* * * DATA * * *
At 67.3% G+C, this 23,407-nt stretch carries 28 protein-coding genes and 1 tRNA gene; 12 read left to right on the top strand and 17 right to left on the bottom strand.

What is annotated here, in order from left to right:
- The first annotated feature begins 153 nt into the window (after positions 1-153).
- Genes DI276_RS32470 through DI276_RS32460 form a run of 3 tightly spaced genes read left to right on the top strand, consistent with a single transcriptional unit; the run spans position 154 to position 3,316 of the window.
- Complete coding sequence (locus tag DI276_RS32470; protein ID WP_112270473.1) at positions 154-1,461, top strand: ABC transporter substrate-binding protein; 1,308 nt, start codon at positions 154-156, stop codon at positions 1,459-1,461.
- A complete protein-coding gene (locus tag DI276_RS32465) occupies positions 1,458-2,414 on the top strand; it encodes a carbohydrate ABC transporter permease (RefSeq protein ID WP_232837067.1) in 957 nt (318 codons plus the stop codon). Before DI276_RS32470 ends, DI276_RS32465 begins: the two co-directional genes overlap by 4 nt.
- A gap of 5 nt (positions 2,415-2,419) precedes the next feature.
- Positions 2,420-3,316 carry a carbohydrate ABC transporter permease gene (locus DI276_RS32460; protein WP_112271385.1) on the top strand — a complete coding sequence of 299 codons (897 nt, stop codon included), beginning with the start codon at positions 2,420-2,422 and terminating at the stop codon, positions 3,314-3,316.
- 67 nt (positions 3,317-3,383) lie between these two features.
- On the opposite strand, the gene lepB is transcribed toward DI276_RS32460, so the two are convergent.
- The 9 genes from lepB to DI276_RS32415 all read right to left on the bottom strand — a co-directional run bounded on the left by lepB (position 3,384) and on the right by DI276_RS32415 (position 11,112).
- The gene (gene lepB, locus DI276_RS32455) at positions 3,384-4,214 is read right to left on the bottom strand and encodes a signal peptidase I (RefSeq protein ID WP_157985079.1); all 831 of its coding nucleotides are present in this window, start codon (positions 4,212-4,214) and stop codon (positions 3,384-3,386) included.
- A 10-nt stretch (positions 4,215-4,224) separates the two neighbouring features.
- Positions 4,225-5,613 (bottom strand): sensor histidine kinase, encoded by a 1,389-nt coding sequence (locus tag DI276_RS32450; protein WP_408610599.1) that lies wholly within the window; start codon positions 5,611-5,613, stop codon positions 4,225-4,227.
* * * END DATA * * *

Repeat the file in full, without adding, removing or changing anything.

At 67.3% G+C, this 23,407-nt stretch carries 28 protein-coding genes and 1 tRNA gene; 12 read left to right on the top strand and 17 right to left on the bottom strand.

What is annotated here, in order from left to right:
- The first annotated feature begins 153 nt into the window (after positions 1-153).
- Genes DI276_RS32470 through DI276_RS32460 form a run of 3 tightly spaced genes read left to right on the top strand, consistent with a single transcriptional unit; the run spans position 154 to position 3,316 of the window.
- Complete coding sequence (locus tag DI276_RS32470; protein ID WP_112270473.1) at positions 154-1,461, top strand: ABC transporter substrate-binding protein; 1,308 nt, start codon at positions 154-156, stop codon at positions 1,459-1,461.
- A complete protein-coding gene (locus tag DI276_RS32465) occupies positions 1,458-2,414 on the top strand; it encodes a carbohydrate ABC transporter permease (RefSeq protein ID WP_232837067.1) in 957 nt (318 codons plus the stop codon). Before DI276_RS32470 ends, DI276_RS32465 begins: the two co-directional genes overlap by 4 nt.
- A gap of 5 nt (positions 2,415-2,419) precedes the next feature.
- Positions 2,420-3,316 carry a carbohydrate ABC transporter permease gene (locus DI276_RS32460; protein WP_112271385.1) on the top strand — a complete coding sequence of 299 codons (897 nt, stop codon included), beginning with the start codon at positions 2,420-2,422 and terminating at the stop codon, positions 3,314-3,316.
- 67 nt (positions 3,317-3,383) lie between these two features.
- On the opposite strand, the gene lepB is transcribed toward DI276_RS32460, so the two are convergent.
- The 9 genes from lepB to DI276_RS32415 all read right to left on the bottom strand — a co-directional run bounded on the left by lepB (position 3,384) and on the right by DI276_RS32415 (position 11,112).
- The gene (gene lepB, locus DI276_RS32455) at positions 3,384-4,214 is read right to left on the bottom strand and encodes a signal peptidase I (RefSeq protein ID WP_157985079.1); all 831 of its coding nucleotides are present in this window, start codon (positions 4,212-4,214) and stop codon (positions 3,384-3,386) included.
- A 10-nt stretch (positions 4,215-4,224) separates the two neighbouring features.
- Positions 4,225-5,613 (bottom strand): sensor histidine kinase, encoded by a 1,389-nt coding sequence (locus tag DI276_RS32450; protein WP_408610599.1) that lies wholly within the window; start codon positions 5,611-5,613, stop codon positions 4,225-4,227.